Rome/Geneva — The first United Nations "solidarity flight" left Addis Ababa, Ethiopia, today from where it will transport vital medical cargo to all countries in Africa, where supplies are desperately needed to contain the spread of COVID-19.
The World Health Organization (WHO) cargo was transported by the United Nations World Food Programme (WFP), and includes face shields, gloves, goggles, gowns, masks, medical aprons, and thermometers, as well as ventilators.
The cargo also includes a large quantity of medical supplies donated by the Ethiopian Prime Minister Abiy Ahmed and Jack Ma Foundation Initiative to reverse COVID-19 in Africa. The African Union, through the Africa Centres for Disease Control and Prevention (Africa CDC) is providing technical support and coordination for the distribution of the supplies.
"Commercial flights are grounded and medical cargo is stuck. We can stop this virus in its tracks, but we've got to work together. WFP is committed to getting vital medical supplies to frontlines and shielding medical workers as they save lives," said David Beasley, WFP's Executive Director. "Our air bridges need to be fully funded to do this, and we stand ready to transport frontline health and humanitarian workers as well as medical cargo," he added.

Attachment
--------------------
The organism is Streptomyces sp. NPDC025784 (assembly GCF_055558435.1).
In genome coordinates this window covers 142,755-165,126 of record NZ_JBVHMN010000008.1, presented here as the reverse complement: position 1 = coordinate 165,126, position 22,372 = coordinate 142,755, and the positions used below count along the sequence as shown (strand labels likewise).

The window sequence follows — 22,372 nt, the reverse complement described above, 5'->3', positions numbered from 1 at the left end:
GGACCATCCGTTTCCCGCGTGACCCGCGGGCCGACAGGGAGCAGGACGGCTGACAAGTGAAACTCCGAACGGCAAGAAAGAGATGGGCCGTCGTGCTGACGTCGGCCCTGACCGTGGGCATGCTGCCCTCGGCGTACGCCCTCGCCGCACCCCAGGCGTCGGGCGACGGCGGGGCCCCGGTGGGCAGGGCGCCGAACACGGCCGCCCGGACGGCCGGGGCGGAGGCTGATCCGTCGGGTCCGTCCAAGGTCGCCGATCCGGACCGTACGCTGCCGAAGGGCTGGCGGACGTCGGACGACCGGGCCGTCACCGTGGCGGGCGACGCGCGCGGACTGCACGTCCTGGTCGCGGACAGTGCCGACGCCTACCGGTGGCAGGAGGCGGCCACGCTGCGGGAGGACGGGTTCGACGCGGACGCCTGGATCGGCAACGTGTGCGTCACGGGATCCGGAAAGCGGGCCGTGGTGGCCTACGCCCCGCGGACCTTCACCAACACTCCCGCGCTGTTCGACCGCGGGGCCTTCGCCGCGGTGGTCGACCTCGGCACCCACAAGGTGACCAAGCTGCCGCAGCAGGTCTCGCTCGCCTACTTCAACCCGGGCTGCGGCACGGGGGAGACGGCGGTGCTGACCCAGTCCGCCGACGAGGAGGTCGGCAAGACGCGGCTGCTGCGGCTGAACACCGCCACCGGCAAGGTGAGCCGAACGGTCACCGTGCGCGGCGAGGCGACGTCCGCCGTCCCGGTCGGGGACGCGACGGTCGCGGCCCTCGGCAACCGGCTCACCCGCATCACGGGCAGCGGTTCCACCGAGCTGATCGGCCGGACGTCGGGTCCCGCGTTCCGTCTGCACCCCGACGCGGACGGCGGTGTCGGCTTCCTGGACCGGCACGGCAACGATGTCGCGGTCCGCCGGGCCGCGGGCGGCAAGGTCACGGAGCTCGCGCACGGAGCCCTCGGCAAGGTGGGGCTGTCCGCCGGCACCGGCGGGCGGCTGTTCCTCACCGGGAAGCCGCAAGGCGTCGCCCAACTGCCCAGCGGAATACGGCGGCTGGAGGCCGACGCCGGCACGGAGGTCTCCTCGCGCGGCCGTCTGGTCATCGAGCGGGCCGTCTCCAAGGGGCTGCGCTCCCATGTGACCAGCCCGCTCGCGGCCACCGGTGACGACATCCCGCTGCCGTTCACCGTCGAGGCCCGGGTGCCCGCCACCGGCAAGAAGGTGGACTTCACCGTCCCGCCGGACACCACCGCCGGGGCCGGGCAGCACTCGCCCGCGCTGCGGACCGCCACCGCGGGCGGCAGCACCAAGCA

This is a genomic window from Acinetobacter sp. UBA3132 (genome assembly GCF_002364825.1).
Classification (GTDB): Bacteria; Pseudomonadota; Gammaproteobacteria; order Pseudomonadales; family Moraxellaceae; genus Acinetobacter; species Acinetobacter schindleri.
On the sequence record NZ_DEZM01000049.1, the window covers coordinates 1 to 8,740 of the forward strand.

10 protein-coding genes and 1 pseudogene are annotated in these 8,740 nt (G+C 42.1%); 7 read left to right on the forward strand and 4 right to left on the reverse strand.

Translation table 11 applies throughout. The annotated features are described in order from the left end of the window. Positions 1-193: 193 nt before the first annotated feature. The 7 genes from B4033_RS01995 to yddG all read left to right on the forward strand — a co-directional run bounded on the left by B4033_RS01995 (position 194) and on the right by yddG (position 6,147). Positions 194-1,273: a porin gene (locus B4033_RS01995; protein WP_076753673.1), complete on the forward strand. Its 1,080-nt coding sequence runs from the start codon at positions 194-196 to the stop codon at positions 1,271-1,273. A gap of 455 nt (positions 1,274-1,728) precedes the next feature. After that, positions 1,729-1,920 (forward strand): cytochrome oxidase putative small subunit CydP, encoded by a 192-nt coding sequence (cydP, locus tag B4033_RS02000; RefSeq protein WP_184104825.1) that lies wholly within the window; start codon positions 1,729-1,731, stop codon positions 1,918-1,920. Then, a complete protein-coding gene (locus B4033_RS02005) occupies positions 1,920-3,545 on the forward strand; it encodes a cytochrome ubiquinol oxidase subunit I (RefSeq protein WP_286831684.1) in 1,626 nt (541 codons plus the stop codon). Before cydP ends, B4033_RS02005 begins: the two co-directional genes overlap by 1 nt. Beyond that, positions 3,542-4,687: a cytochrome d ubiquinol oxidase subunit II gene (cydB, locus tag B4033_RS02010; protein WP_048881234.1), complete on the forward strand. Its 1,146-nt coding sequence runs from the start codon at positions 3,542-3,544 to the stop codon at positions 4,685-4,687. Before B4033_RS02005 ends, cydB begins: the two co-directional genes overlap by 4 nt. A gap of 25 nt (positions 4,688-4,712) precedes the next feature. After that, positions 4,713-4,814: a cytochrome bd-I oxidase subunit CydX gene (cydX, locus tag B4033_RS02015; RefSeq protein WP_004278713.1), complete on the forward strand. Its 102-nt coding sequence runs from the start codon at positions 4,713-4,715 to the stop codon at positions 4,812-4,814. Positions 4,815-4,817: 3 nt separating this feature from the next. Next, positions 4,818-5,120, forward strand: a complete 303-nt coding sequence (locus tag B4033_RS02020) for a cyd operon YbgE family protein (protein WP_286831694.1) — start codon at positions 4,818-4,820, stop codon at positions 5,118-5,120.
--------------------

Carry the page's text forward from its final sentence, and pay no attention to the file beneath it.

"The Solidarity Flight is part of a larger effort to ship lifesaving medical supplies to 95 countries," said Dr Tedros Adhanom Ghebreyesus, Director-General of the World Health Organization. "I would like to thank the African Union, the governments of UAE and Ethiopia, the Jack Ma Foundation and all our partners for their solidarity with African countries at this critical moment in history."
The crucial WHO cargo includes one million face masks, as well as personal protective equipment, which will be enough to protect health workers while treating more than 30,000 patients across the continent.
"The African Union values the efforts of our partners – the World Health Organization, the World Food Programme, the Jack Ma Foundation/Ethiopian Prime Minister Abiy Ahmed – in supporting the African continental strategy for COVID-19 response. The medical supplies are much needed at this critical time that medical commodities are in short supply worldwide," said Moussa Faki Mahamat, Chairperson of the African Union Commission. "The African Union will continue to provide the coordination needed as well as resources to ensure that our Member States are able to meet the need for healthcare services during this pandemic," he added.
"We have seen time and again our health workers fall victim to infectious diseases as they work in hospitals and sometimes pass away," said Dr Matshidiso Moeti, WHO Regional Director for Africa. "This is unacceptable. This personal protective equipment will help keep them safe. WHO is committed to protecting those on the frontlines of health care," she added.